• 9-12: 2B/H3. Mathematics provides a precise language to describe objects and events and the relationships among them. In addition, mathematics provides tools for solving problems, analyzing data, and making logical arguments.

11. Common Themes

11B. Models
  • 9-12: 11B/H1a. A mathematical model uses rules and relationships to describe and predict objects and events in the real world.

12. Habits of Mind

12A. Values and Attitudes
  • 9-12: 12A/H3. In science, a new theory rarely gains widespread acceptance until its advocates can show that it is borne out by the evidence, is logically consistent with other principles that are not in question, explains more than its rival theories, and has the potential to lead to new knowledge.

Common Core State Reading Standards for Literacy in Science and Technical Subjects 6—12

Craft and Structure (6-12)
  • RST.11-12.6 Analyze the author's purpose in providing an explanation, describing a procedure, or discussing an experiment in a text, identifying important issues that remain unresolved.
Range of Reading and Level of Text Complexity (6-12)
  • RST.11-12.10 By the end of grade 12, read and comprehend science/technical texts in the grades 11—CCR text complexity band independently and proficiently.
ComPADRE is beta testing Citation Styles!

Record Link
AIP Format
M. Clough, C. Ogilvie, and M. Matthews, (2010), WWW Document, (http://www.storybehindthescience.org/pdf/pendulum.pdf).
AJP/PRST-PER
M. Clough, C. Ogilvie, and M. Matthews, The Story Behind the Science: Pendulum Motion (2010), <http://www.storybehindthescience.org/pdf/pendulum.pdf>.
APA Format
Clough, M., Ogilvie, C., & Matthews, M. (2010). The Story Behind the Science: Pendulum Motion. Retrieved April 20, 2014, from http://www.storybehindthescience.org/pdf/pendulum.pdf
Chicago Format
Clough, M, C. Ogilvie, and M. Matthews. The Story Behind the Science: Pendulum Motion. 2010. http://www.storybehindthescience.org/pdf/pendulum.pdf (accessed 20 April 2014).
MLA Format
Clough, Michael, Craig Ogilvie, and Michael Matthews. The Story Behind the Science: Pendulum Motion. 2010. National Science Foundation. 20 Apr. 2014 <http://www.storybehindthescience.org/pdf/pendulum.pdf>.
BibTeX Export Format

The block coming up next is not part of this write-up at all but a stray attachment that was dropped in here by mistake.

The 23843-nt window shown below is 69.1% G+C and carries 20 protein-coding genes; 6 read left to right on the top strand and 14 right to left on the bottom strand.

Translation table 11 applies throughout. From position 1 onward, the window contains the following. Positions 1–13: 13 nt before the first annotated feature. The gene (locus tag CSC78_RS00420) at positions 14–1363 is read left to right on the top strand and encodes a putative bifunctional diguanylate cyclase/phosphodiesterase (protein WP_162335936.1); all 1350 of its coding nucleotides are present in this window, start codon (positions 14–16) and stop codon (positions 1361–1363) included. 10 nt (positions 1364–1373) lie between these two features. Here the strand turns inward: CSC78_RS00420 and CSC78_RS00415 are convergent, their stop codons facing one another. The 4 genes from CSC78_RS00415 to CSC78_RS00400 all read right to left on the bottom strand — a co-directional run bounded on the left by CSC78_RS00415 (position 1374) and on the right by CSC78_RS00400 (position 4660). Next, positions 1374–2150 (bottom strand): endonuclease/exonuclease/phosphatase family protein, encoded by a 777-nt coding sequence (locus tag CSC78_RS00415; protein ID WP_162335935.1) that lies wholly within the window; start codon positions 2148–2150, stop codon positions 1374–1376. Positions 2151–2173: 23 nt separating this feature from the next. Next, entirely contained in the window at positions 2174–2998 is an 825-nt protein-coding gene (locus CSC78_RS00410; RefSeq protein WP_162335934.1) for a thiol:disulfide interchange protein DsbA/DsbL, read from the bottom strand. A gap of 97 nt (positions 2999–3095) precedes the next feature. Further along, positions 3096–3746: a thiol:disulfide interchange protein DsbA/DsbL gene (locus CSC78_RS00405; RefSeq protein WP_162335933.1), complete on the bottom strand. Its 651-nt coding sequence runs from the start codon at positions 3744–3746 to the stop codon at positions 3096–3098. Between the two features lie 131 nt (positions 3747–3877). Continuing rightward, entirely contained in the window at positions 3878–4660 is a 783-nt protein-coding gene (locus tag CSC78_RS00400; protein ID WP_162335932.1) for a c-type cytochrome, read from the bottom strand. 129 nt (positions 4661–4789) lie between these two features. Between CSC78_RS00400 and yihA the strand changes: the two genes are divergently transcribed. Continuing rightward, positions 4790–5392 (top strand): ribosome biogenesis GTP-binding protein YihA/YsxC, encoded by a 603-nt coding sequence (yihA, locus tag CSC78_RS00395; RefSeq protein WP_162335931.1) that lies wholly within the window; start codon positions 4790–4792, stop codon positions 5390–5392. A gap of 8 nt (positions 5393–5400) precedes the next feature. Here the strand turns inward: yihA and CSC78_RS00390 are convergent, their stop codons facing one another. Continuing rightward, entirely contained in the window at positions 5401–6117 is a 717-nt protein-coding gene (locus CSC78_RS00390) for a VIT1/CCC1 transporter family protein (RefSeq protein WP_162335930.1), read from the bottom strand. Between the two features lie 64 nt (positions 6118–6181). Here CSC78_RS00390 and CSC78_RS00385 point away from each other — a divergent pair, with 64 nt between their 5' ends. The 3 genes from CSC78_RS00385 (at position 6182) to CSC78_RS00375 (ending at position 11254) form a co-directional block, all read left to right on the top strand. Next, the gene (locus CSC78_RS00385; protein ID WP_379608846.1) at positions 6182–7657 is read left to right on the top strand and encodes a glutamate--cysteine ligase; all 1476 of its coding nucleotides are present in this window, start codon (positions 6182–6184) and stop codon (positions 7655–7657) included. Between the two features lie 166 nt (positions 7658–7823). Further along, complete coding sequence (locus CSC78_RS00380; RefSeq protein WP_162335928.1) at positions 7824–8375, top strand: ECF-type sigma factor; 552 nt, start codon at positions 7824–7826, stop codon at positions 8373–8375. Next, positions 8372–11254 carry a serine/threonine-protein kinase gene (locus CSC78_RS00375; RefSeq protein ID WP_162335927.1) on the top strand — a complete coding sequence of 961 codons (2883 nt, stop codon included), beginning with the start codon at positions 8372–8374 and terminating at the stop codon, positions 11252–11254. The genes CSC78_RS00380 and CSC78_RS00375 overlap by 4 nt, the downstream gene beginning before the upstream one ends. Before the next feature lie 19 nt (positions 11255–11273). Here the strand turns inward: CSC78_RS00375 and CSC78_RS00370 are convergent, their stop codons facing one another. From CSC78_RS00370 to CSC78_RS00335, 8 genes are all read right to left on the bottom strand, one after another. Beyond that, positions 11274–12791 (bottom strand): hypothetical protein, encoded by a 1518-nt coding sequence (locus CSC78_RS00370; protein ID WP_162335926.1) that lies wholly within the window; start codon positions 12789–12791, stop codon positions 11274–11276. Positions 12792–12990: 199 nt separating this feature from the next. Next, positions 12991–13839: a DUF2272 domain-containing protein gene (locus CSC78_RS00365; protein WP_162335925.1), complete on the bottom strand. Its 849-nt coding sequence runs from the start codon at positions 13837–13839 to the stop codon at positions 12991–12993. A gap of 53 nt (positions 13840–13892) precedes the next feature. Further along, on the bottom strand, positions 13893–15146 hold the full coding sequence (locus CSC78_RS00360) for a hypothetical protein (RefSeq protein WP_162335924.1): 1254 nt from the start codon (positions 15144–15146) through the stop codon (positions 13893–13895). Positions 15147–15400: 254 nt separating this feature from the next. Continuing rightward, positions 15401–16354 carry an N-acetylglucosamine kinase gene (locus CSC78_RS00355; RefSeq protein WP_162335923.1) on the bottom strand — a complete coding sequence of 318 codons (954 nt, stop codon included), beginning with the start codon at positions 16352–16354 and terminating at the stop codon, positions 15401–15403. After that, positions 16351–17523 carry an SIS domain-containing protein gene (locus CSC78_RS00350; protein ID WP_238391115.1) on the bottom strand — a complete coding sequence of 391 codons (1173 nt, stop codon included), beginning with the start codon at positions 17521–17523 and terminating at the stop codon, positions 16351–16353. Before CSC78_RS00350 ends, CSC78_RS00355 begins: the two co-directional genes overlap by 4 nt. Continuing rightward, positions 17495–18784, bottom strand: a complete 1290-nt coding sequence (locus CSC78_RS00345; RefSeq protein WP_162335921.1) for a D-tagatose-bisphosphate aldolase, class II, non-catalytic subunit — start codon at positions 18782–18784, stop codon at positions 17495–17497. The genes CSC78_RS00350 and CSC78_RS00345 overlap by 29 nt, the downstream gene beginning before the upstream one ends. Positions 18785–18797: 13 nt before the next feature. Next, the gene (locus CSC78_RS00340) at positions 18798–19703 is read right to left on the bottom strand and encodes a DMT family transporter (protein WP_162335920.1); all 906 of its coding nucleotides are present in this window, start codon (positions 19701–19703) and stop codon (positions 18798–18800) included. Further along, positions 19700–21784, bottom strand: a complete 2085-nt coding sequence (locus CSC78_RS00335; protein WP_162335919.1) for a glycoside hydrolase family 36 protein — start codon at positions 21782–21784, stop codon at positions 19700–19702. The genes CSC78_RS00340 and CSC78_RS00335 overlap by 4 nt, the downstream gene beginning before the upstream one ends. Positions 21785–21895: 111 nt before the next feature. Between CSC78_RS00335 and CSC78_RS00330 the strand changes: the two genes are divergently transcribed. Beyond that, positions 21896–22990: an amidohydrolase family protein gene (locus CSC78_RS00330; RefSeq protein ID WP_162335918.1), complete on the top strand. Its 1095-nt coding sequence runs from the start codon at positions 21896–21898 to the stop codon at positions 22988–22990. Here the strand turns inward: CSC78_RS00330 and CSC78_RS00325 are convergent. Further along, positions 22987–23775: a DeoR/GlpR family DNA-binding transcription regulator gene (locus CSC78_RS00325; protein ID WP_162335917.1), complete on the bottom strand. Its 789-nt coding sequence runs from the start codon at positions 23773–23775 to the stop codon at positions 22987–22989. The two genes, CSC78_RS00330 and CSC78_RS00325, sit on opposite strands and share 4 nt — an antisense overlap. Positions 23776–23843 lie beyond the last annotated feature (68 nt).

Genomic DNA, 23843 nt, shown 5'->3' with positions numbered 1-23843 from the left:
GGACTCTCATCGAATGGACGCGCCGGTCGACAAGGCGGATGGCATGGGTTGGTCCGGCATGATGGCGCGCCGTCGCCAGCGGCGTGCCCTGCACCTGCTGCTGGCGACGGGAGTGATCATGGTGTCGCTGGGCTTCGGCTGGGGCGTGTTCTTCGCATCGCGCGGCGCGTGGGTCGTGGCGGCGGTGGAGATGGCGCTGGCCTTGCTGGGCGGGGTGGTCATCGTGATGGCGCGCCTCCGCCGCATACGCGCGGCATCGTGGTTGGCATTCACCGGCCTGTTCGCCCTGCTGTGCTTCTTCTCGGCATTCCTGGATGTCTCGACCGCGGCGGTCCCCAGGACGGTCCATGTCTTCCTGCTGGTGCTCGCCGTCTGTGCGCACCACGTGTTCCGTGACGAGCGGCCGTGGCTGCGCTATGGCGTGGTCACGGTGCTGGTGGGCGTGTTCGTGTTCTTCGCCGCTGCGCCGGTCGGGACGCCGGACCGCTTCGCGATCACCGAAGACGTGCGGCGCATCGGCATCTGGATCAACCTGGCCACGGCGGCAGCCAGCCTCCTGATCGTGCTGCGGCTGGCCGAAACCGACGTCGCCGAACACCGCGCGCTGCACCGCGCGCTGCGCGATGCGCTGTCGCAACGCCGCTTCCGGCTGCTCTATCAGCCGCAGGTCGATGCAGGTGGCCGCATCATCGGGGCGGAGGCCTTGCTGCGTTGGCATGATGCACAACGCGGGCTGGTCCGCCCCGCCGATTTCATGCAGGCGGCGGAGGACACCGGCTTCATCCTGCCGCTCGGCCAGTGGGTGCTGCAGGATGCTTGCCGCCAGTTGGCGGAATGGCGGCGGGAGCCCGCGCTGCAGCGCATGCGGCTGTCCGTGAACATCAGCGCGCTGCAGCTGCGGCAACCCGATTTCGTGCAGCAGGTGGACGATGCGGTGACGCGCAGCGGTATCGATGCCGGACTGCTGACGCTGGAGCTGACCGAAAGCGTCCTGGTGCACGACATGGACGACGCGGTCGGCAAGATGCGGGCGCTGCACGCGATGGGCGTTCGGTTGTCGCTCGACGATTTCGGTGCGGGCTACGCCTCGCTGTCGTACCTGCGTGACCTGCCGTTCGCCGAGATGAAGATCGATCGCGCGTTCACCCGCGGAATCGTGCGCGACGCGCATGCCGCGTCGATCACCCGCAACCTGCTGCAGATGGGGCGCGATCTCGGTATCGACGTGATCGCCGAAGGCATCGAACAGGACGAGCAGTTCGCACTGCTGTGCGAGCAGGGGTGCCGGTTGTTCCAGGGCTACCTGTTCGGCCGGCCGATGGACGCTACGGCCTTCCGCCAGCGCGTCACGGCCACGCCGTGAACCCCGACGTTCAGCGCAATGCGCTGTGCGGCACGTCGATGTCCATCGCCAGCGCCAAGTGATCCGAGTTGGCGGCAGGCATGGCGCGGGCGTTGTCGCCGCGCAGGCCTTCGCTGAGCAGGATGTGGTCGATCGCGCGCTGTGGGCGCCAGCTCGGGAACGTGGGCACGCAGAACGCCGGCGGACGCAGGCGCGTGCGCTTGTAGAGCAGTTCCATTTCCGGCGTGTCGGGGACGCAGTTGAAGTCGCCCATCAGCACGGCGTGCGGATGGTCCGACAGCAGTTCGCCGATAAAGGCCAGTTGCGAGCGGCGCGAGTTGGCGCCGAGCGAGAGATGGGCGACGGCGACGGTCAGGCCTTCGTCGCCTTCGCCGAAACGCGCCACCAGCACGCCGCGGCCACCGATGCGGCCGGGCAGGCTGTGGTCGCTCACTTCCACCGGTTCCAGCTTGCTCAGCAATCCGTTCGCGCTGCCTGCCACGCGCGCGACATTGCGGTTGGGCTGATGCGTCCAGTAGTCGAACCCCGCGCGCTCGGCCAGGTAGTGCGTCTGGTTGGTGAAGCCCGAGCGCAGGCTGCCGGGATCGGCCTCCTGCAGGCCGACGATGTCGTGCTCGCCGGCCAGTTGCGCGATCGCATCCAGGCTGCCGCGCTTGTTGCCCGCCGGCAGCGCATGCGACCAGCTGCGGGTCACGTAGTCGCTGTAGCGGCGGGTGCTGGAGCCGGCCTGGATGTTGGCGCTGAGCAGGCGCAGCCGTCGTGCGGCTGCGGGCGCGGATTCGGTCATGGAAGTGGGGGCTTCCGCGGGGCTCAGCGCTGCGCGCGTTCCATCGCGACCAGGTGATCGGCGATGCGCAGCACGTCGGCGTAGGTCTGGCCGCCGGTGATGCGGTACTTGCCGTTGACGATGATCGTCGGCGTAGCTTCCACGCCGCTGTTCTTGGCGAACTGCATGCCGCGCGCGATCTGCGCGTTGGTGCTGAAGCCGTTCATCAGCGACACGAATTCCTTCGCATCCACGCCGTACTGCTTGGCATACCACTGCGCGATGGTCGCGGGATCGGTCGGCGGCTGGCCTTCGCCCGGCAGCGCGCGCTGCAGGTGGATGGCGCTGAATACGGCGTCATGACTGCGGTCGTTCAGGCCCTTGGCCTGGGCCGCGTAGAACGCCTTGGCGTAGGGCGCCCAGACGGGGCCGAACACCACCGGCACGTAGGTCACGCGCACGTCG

@misc{ Author = "Michael Clough and Craig Ogilvie and Michael Matthews", Title = {The Story Behind the Science: Pendulum Motion}, Volume = {2014}, Number = {20 April 2014}, Year = {2010} }
Refer Export Format

%A Michael Clough
%A Craig Ogilvie
%A Michael Matthews
%T The Story Behind the Science: Pendulum Motion
%D 2010
%U http://www.storybehindthescience.org/pdf/pendulum.pdf
%O application/pdf

EndNote Export Format

%0 Electronic Source
%A Clough, Michael
%A Ogilvie, Craig
%A Matthews, Michael
%D 2010
%T The Story Behind the Science: Pendulum Motion
%V 2014
%N 20 April 2014
%9 application/pdf
%U http://www.storybehindthescience.org/pdf/pendulum.pdf


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The AIP Style presented is based on information from the AIP Style Manual.

The APA Style presented is based on information from APA Style.org: Electronic References.

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The Story Behind the Science: Pendulum Motion:

Is Part Of The Story Behind The Science

A link to the full collection: The Story Behind the Science

relation by Caroline Hall
Is By The Same Author and Covers a Similar Topic As The Story Behind the Science: The Role of Theory - Pendulum Motion and Shape of the Earth

A story that examines 17th-century pendulum experimentation and how differing scientific views led to the challenge of the "Spherical Earth Theory", leading to its ultimate rejection.

relation by Caroline Hall